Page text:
3 minute read
As the stretch of social distancing and stay-at-home yawns forward, those of us who are working from home are getting used to some of isolation’s odd side-effects. Zoom calls, Skype calls and phone-in conference calls have become the norm, and it’s great to have those options. We can still talk face-to-face with our coworkers (in a sense), and we can still gather around the watercooler (given that said watercooler is the name of a group chat). Additionally, BIM 360 allows all stakeholders to get over those “awkward pauses” in the workflow because it puts everyone on the same page like a face-to-face conversation.
However, with reliance upon the modern gift of the internet comes the understanding that there will be technological issues. Some of us refer to them as pains in the neck. For example, imagine you’re at your computer. You’ve been focused and working for hours. Now imagine you hear the familiar ring-ring-ring of an incoming video call. It’s Sean from HR. You answer, and the ensuing conversation goes a little like this:
You and Sean simultaneously: Hello?
You and Sean simultaneously: Sorry, you go first.
You and Sean simultaneously: Please, go ahead.
You and Sean simultaneously: No, I insist.
In the world of etymology (the study of words), there’s something called conversational rhythm. Speakers of most languages have been conditioned to pay close attention to both body language and the time elapsed between words in order to know when it’s their turn to speak. Unfortunately, when we try to apply this to a spotty internet call, our training goes absolutely out the window. It’s much like learning a brand new language. We stumble over each other, go quiet for a bit too long, or try to take charge when we should put a sock in it (so to speak).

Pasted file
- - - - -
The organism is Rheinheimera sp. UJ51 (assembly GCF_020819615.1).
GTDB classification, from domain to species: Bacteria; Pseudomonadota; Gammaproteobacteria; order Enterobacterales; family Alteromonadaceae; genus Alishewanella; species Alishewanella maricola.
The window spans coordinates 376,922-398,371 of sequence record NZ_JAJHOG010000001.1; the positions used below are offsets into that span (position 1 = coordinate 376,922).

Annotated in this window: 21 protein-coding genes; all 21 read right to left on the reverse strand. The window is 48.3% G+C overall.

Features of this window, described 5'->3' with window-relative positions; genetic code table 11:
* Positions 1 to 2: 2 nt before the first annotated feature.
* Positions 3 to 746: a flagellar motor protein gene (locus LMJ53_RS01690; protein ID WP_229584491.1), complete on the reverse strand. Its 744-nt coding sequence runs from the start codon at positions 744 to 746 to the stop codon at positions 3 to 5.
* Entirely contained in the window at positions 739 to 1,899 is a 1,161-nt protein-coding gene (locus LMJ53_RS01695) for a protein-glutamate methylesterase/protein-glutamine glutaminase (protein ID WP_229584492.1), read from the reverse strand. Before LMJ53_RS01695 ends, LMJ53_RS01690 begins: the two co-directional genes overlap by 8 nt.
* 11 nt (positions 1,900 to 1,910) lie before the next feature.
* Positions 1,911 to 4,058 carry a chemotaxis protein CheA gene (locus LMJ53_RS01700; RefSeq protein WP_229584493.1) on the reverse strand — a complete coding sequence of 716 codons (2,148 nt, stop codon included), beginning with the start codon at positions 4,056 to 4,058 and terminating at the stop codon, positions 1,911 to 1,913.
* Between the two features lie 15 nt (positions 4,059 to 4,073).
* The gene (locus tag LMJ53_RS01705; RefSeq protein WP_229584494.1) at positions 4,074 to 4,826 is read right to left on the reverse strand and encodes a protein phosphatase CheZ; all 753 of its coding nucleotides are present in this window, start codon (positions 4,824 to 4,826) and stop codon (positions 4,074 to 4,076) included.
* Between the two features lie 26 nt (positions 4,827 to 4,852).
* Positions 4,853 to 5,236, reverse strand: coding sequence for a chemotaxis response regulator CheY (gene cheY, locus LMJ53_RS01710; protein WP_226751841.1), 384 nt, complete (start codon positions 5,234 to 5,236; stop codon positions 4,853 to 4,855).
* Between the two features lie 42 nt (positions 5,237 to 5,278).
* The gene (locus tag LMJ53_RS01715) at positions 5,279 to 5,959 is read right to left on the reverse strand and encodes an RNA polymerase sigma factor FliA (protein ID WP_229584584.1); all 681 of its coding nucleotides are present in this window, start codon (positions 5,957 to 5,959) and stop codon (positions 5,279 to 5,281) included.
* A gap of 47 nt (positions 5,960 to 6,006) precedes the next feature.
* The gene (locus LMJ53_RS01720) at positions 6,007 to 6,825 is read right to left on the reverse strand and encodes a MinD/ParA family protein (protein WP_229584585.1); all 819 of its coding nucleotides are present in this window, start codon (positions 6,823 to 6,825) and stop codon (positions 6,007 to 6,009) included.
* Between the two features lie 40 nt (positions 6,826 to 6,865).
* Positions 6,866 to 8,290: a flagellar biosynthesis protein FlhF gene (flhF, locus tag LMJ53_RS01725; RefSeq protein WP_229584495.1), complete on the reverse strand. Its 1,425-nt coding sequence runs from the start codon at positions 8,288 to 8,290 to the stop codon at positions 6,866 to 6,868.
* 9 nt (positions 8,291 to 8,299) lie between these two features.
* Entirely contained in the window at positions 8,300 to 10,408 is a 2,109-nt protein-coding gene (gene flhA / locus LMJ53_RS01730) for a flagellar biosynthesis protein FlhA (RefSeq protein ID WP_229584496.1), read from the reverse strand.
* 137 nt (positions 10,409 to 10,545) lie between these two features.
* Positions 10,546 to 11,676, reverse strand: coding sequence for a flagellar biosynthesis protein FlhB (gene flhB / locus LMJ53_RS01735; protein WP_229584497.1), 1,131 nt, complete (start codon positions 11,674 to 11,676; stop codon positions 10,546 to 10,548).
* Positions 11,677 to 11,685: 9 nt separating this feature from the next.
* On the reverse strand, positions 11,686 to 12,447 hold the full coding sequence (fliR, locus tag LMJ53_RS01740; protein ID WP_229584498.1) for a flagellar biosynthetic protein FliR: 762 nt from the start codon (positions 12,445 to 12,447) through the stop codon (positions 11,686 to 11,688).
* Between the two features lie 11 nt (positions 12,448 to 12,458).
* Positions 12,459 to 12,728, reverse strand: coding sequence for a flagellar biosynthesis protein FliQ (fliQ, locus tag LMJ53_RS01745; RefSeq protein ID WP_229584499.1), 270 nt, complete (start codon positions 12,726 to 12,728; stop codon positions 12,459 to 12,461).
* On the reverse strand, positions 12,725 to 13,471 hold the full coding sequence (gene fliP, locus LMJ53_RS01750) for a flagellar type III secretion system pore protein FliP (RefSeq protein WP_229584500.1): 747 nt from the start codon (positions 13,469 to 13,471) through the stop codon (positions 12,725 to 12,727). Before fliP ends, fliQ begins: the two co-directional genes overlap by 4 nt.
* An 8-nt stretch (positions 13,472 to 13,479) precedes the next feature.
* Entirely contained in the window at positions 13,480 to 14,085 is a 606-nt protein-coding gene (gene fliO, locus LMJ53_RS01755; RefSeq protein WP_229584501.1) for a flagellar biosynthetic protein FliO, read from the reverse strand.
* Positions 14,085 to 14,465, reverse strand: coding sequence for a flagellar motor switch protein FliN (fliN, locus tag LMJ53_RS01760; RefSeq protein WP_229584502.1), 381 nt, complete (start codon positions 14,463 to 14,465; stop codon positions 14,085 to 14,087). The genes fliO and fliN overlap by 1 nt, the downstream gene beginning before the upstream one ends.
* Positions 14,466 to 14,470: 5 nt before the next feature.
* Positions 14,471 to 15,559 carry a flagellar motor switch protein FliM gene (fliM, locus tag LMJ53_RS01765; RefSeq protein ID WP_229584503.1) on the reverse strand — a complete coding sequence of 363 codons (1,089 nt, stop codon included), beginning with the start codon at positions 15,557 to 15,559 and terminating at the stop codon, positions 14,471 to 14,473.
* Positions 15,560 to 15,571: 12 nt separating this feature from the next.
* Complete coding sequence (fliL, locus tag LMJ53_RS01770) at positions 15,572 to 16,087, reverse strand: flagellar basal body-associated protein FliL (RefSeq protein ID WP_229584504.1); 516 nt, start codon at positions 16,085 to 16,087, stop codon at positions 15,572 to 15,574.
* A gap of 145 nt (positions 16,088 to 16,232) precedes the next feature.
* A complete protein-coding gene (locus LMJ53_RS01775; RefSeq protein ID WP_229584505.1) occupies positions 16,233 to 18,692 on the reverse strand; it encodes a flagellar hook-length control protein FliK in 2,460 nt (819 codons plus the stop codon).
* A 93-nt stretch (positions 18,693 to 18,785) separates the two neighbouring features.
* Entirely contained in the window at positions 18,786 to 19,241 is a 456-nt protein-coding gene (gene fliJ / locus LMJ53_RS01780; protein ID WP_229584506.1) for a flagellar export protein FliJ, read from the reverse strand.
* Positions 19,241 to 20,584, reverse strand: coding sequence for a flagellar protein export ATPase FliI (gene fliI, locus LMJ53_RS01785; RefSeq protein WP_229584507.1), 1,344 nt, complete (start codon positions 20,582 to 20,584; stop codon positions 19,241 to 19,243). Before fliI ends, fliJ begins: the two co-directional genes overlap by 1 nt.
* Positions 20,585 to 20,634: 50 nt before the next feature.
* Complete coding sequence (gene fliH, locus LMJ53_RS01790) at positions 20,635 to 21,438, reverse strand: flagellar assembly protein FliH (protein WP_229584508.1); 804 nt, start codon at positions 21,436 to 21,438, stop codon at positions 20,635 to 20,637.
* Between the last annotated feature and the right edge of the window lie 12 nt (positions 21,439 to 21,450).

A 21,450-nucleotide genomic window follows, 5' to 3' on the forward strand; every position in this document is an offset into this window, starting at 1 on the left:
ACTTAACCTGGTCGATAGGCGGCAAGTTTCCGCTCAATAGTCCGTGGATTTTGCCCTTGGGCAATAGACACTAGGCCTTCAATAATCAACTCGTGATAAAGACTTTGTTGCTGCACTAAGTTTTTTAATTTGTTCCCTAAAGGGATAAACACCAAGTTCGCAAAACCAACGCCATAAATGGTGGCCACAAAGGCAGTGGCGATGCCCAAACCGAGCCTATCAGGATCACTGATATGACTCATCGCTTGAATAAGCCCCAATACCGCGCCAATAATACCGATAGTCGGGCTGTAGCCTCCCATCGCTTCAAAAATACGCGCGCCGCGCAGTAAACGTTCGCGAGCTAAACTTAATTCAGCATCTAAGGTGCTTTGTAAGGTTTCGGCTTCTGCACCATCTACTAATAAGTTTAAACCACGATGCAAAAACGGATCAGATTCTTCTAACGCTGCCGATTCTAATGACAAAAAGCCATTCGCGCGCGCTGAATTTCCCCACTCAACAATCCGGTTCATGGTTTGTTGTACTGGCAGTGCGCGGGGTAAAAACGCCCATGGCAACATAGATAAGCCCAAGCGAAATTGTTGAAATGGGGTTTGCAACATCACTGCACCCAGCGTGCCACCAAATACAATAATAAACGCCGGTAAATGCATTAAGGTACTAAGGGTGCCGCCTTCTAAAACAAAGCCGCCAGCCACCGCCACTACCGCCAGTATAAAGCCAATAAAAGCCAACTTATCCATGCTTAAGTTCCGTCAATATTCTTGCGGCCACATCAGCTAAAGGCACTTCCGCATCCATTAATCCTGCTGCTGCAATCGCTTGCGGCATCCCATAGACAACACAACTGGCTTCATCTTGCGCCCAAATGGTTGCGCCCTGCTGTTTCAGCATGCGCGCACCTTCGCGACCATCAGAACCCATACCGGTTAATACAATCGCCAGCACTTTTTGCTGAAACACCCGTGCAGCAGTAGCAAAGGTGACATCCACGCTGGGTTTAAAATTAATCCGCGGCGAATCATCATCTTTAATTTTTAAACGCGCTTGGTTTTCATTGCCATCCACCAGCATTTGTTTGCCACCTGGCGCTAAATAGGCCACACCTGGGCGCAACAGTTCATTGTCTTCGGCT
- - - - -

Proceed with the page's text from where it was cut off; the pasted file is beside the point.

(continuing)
In addition, we’re not used to having a camera focused on us every moment we’re in a conversation. So all of those quirky little mannerisms we might have, which people don’t usually notice, are on full display during a video call. We have to force ourselves not to tug our ears, fluff our hair, make goofy faces, rub our nose, pick our teeth, and myriad other subconscious gestures we may have developed over time. It can become so forced, it feels a bit like posing as a living statue. Is my smile genuine? . . . Should I hit mute while I gulp my coffee? . . . Oh, no, I’m gonna SNEEZE!!
As we adjust and hone our sense of humor, most of us are getting more comfortable – and if not comfortable, at least patient – with the conversational rhythm of video calls.
Sean: Okay, okay. I just wanted to tell you—
You: You froze up. Are you still there?
We’re working remotely, too, so Applied Software has published other blog articles about the challenges of working from home. To see how your company can overcome those awkward workflow pauses, contact Applied Software’s BIM 360 experts for a discovery call. See “Working from Home . . . Even for People Who Aren’t Dummies” for common sense work-from-home tips; “How to Stay Productive While Working from Home” for basic suggestions on being productive while working remotely; and “Working From Home With My Wacky Cat” about how work disruptions also affect our pets.